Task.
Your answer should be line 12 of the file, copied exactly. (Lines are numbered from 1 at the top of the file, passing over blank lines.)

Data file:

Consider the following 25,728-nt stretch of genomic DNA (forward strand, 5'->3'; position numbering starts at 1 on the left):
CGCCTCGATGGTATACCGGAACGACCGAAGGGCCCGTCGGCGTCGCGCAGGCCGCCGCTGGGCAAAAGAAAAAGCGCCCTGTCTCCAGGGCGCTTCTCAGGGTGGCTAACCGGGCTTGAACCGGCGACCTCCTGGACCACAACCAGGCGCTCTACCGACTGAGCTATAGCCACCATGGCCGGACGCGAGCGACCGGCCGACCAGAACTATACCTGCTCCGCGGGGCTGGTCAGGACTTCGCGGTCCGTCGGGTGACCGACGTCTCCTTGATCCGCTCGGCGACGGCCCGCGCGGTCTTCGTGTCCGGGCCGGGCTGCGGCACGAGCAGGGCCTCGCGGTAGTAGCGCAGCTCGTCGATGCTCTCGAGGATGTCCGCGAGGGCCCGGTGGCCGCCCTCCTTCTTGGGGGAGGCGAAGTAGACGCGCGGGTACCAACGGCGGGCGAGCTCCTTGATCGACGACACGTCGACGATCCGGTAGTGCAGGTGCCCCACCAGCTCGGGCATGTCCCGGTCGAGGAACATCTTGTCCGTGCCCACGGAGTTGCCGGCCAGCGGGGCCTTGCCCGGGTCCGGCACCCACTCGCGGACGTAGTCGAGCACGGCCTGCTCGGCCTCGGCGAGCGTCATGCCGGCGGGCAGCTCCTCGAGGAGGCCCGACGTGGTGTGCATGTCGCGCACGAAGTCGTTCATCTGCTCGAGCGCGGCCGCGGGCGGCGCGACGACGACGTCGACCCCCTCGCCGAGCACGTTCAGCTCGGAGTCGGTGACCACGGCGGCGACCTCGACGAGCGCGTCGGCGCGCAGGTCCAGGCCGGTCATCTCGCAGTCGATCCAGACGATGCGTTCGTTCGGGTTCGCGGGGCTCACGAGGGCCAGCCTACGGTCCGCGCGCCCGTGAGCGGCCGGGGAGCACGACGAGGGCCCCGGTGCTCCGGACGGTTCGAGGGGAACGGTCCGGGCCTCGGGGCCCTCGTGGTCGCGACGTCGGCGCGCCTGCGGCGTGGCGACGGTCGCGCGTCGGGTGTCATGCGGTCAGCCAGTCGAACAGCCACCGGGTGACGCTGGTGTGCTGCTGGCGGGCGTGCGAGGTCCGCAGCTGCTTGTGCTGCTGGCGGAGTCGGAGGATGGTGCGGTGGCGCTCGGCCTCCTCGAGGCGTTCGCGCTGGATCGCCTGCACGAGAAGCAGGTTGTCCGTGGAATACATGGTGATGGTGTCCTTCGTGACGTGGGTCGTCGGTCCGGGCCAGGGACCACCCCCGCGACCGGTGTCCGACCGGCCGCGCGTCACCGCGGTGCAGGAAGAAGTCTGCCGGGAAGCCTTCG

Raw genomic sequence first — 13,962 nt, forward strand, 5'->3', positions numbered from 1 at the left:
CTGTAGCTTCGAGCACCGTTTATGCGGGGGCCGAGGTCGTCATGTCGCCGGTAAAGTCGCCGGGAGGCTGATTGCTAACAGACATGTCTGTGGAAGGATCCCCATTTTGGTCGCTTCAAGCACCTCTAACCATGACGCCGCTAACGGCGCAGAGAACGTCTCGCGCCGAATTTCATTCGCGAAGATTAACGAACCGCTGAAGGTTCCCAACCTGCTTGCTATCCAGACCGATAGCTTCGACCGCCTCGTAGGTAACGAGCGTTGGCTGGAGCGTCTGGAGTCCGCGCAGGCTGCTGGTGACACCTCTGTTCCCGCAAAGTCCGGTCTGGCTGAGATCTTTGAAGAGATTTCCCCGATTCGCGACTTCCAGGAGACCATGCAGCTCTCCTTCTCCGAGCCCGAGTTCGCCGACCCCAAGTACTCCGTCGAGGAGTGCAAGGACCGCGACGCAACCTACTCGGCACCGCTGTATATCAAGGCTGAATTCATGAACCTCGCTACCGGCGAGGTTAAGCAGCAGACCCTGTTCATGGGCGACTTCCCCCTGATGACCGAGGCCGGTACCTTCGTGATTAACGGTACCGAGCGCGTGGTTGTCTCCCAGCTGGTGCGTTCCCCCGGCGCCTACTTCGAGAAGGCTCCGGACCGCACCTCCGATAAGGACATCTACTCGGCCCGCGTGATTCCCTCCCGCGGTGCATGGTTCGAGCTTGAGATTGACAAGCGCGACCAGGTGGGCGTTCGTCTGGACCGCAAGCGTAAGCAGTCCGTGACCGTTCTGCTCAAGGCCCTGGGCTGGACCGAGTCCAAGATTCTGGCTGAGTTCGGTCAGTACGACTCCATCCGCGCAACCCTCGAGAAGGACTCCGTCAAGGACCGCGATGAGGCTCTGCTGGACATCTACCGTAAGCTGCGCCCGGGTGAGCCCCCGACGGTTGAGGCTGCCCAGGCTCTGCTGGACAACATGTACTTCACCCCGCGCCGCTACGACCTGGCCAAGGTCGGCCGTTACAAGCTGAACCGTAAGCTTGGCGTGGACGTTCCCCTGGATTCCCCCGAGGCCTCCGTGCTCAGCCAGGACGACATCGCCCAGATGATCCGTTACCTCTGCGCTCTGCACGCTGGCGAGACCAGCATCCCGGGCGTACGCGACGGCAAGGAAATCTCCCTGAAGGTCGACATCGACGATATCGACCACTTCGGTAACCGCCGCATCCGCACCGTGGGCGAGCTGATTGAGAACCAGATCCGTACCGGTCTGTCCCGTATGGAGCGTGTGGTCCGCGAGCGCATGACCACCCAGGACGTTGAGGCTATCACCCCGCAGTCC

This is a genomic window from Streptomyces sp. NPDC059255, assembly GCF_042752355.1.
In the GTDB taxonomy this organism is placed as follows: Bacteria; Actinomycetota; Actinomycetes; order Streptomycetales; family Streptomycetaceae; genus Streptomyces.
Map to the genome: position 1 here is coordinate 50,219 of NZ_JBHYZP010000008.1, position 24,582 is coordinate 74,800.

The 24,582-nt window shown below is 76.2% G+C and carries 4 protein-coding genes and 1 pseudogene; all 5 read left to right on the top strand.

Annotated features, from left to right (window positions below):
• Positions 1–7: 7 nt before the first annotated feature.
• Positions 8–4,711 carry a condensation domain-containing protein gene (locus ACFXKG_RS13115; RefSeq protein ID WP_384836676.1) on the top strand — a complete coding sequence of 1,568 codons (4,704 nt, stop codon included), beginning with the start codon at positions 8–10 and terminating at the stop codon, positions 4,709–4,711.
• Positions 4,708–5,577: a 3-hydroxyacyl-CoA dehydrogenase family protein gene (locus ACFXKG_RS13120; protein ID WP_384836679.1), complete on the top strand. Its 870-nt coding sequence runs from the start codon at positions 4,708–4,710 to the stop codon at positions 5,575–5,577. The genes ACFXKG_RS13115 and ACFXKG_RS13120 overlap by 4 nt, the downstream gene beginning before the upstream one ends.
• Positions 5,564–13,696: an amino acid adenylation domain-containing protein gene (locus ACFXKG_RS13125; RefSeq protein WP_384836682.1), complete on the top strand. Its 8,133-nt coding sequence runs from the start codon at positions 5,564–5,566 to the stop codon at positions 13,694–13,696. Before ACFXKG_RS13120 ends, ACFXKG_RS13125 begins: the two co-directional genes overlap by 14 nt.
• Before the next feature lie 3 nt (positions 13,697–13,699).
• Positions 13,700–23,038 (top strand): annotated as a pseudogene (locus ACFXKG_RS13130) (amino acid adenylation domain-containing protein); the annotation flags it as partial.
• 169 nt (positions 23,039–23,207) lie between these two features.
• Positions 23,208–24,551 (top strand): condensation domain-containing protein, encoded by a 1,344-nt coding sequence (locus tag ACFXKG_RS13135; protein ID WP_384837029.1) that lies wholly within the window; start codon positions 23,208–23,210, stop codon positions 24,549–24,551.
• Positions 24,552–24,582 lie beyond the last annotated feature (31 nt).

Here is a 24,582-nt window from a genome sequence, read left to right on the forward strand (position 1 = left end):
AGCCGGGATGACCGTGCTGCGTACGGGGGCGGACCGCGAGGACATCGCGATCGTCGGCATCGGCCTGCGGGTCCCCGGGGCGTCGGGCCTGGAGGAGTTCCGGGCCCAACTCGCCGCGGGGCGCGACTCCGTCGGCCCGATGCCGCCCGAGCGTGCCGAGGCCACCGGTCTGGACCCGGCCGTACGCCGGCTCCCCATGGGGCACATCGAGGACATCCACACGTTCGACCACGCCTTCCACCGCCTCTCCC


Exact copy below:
• Positions 4,708–5,577: a 3-hydroxyacyl-CoA dehydrogenase family protein gene (locus ACFXKG_RS13120; protein ID WP_384836679.1), complete on the top strand. Its 870-nt coding sequence runs from the start codon at positions 4,708–4,710 to the stop codon at positions 5,575–5,577. The genes ACFXKG_RS13115 and ACFXKG_RS13120 overlap by 4 nt, the downstream gene beginning before the upstream one ends.